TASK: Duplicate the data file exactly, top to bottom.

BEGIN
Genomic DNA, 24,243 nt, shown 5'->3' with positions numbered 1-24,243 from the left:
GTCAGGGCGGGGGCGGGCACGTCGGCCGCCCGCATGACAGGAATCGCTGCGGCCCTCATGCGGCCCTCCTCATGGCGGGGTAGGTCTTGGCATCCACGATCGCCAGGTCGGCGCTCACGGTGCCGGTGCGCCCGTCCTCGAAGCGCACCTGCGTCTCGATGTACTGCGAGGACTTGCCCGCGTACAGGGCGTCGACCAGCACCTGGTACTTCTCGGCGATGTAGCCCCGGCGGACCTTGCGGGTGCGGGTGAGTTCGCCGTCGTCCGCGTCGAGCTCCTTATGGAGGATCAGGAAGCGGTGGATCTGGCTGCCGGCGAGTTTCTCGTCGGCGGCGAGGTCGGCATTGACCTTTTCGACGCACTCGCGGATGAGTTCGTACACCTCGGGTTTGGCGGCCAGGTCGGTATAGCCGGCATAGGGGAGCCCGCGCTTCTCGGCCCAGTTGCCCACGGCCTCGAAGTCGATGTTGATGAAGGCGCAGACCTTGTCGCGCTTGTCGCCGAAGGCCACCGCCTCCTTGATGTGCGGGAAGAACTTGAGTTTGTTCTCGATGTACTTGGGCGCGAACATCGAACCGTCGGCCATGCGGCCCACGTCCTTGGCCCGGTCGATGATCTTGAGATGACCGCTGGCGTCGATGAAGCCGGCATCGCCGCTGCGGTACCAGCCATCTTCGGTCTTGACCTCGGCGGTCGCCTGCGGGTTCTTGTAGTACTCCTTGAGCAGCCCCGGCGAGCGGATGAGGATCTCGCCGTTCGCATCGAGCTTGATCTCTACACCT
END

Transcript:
Genomic DNA, 24,243 nt, shown 5'->3' with positions numbered 1-24,243 from the left:
GTCAGGGCGGGGGCGGGCACGTCGGCCGCCCGCATGACAGGAATCGCTGCGGCCCTCATGCGGCCCTCCTCATGGCGGGGTAGGTCTTGGCATCCACGATCGCCAGGTCGGCGCTCACGGTGCCGGTGCGCCCGTCCTCGAAGCGCACCTGCGTCTCGATGTACTGCGAGGACTTGCCCGCGTACAGGGCGTCGACCAGCACCTGGTACTTCTCGGCGATGTAGCCCCGGCGGACCTTGCGGGTGCGGGTGAGTTCGCCGTCGTCCGCGTCGAGCTCCTTATGGAGGATCAGGAAGCGGTGGATCTGGCTGCCGGCGAGTTTCTCGTCGGCGGCGAGGTCGGCATTGACCTTTTCGACGCACTCGCGGATGAGTTCGTACACCTCGGGTTTGGCGGCCAGGTCGGTATAGCCGGCATAGGGGAGCCCGCGCTTCTCGGCCCAGTTGCCCACGGCCTCGAAGTCGATGTTGATGAAGGCGCAGACCTTGTCGCGCTTGTCGCCGAAGGCCACCGCCTCCTTGATGTGCGGGAAGAACTTGAGTTTGTTCTCGATGTACTTGGGCGCGAACATCGAACCGTCGGCCATGCGGCCCACGTCCTTGGCCCGGTCGATGATCTTGAGATGACCGCTGGCGTCGATGAAGCCGGCATCGCCGCTGCGGTACCAGCCATCTTCGGTCTTGACCTCGGCGGTCGCCTGCGGGTTCTTGTAGTACTCCTTGAGCAGCCCCGGCGAGCGGATGAGGATCTCGCCGTTCGCATCGAGCTTGATCTCTACACCT